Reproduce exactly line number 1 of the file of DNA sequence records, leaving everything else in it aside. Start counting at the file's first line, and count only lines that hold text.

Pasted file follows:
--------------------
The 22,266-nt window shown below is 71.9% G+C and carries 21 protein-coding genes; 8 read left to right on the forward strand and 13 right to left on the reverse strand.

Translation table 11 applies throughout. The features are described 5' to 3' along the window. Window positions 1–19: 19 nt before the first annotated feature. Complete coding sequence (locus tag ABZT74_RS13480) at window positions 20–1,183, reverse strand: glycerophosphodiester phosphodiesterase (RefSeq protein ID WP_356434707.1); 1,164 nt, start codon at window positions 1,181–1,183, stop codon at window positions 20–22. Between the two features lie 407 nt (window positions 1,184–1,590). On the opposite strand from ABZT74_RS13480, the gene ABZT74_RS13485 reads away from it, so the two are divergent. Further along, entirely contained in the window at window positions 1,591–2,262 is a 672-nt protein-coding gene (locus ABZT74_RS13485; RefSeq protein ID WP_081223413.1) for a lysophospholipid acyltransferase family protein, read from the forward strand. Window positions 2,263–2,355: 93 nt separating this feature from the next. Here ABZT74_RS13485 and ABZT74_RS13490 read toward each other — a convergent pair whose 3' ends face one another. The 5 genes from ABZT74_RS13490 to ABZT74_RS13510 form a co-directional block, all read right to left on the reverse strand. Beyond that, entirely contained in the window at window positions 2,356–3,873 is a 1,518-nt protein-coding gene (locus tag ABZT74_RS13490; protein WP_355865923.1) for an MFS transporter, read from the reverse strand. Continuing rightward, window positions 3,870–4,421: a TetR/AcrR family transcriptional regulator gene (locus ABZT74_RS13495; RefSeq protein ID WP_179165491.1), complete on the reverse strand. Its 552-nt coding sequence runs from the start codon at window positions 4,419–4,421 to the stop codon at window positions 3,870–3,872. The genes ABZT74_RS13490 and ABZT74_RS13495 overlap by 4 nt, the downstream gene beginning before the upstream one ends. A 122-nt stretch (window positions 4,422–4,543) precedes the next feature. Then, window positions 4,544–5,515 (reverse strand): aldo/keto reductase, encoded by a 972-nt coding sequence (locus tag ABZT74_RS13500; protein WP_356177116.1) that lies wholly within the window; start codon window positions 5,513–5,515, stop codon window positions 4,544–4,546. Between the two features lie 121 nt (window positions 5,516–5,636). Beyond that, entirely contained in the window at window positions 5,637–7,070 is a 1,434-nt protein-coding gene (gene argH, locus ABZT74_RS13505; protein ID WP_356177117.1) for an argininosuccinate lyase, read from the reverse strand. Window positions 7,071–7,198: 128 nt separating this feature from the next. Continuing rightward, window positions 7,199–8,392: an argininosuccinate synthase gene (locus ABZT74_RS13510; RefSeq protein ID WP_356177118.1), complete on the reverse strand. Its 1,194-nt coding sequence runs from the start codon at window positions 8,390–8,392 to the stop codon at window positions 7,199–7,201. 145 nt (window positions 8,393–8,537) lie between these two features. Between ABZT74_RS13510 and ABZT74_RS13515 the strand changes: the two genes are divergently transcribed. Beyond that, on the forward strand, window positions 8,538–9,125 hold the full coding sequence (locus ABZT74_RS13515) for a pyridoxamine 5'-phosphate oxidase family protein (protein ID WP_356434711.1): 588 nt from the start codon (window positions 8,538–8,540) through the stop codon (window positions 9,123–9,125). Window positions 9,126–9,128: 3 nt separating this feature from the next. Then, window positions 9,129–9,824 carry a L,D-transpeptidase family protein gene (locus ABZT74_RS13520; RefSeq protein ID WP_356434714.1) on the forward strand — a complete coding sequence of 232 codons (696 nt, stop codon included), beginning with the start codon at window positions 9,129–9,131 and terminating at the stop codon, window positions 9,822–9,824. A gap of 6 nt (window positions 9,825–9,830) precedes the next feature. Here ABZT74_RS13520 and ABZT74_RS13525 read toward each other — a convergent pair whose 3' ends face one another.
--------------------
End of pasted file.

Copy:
The 22,266-nt window shown below is 71.9% G+C and carries 21 protein-coding genes; 8 read left to right on the forward strand and 13 right to left on the reverse strand.